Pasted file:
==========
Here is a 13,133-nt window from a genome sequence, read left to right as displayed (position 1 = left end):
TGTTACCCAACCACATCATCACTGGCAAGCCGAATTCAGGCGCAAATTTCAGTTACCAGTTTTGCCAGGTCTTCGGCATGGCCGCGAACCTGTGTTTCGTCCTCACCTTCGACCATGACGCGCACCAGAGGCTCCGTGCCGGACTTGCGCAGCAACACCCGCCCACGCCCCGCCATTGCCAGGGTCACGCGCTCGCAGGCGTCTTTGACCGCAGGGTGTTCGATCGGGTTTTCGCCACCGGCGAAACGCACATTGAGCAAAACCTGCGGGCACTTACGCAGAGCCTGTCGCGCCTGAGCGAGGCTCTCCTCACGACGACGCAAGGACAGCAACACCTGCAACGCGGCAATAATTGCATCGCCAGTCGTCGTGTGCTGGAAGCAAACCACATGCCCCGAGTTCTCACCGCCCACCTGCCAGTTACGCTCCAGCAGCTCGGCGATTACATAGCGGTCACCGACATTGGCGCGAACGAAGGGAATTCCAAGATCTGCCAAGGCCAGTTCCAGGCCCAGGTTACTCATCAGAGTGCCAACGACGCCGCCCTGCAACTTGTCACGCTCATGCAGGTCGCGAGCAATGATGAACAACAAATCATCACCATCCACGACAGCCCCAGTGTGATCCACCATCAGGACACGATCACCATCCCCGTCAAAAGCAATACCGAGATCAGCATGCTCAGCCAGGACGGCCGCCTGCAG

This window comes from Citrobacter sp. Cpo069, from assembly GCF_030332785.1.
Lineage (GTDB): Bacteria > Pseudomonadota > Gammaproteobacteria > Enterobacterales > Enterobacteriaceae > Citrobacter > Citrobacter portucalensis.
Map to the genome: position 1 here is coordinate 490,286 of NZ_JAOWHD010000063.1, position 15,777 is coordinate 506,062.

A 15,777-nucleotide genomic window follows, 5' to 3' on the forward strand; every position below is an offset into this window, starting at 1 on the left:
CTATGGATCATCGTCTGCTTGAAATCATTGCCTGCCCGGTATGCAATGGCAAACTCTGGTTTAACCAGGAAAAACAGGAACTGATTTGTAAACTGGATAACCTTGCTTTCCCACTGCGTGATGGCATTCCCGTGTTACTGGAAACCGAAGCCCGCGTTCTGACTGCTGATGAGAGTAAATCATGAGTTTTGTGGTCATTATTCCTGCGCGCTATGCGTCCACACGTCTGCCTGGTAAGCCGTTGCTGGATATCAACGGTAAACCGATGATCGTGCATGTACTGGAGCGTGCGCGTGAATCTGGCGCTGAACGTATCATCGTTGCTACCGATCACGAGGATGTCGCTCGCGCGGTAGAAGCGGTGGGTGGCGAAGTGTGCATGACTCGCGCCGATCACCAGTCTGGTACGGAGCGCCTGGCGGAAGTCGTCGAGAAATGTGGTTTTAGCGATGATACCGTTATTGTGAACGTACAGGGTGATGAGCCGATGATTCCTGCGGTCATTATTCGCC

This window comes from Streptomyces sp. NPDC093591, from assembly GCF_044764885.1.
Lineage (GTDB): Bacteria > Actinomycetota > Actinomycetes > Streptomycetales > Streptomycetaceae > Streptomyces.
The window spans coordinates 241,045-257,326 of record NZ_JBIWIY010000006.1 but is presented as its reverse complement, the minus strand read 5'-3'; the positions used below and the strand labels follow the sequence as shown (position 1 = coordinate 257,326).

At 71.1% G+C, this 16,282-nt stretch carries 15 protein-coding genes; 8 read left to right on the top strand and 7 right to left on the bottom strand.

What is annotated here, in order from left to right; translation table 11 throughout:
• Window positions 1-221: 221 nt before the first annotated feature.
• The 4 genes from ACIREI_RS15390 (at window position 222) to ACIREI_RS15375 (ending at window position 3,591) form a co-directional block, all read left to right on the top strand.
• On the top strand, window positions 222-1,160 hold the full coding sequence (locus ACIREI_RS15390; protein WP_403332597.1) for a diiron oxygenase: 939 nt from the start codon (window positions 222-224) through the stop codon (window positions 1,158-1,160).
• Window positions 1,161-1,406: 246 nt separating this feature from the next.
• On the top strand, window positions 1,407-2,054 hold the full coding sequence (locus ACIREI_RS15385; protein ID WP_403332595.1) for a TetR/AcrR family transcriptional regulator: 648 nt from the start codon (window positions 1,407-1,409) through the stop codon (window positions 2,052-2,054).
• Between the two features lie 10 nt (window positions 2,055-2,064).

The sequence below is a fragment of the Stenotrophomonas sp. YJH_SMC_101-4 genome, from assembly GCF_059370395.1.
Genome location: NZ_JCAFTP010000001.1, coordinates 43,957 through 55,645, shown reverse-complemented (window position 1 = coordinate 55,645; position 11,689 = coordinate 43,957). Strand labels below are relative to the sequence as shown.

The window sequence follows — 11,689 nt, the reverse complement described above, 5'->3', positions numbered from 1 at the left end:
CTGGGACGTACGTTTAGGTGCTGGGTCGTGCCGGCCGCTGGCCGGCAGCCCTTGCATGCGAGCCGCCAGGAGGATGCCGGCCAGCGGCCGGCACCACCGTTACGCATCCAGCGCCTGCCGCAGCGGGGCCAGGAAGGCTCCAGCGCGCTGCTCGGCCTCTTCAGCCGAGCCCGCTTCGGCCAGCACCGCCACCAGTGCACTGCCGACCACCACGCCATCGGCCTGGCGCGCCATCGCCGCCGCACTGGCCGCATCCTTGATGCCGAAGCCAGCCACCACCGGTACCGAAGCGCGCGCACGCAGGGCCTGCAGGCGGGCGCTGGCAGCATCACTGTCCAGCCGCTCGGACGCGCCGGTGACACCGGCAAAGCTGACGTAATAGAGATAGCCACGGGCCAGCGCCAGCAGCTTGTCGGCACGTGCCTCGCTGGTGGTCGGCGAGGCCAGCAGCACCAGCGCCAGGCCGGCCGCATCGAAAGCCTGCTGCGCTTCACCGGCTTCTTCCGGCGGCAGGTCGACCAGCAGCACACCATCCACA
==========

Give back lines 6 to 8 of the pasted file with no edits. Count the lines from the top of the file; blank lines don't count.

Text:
A 15,777-nucleotide genomic window follows, 5' to 3' on the forward strand; every position below is an offset into this window, starting at 1 on the left:
CTATGGATCATCGTCTGCTTGAAATCATTGCCTGCCCGGTATGCAATGGCAAACTCTGGTTTAACCAGGAAAAACAGGAACTGATTTGTAAACTGGATAACCTTGCTTTCCCACTGCGTGATGGCATTCCCGTGTTACTGGAAACCGAAGCCCGCGTTCTGACTGCTGATGAGAGTAAATCATGAGTTTTGTGGTCATTATTCCTGCGCGCTATGCGTCCACACGTCTGCCTGGTAAGCCGTTGCTGGATATCAACGGTAAACCGATGATCGTGCATGTACTGGAGCGTGCGCGTGAATCTGGCGCTGAACGTATCATCGTTGCTACCGATCACGAGGATGTCGCTCGCGCGGTAGAAGCGGTGGGTGGCGAAGTGTGCATGACTCGCGCCGATCACCAGTCTGGTACGGAGCGCCTGGCGGAAGTCGTCGAGAAATGTGGTTTTAGCGATGATACCGTTATTGTGAACGTACAGGGTGATGAGCCGATGATTCCTGCGGTCATTATTCGCC

This window comes from Streptomyces sp. NPDC093591, from assembly GCF_044764885.1.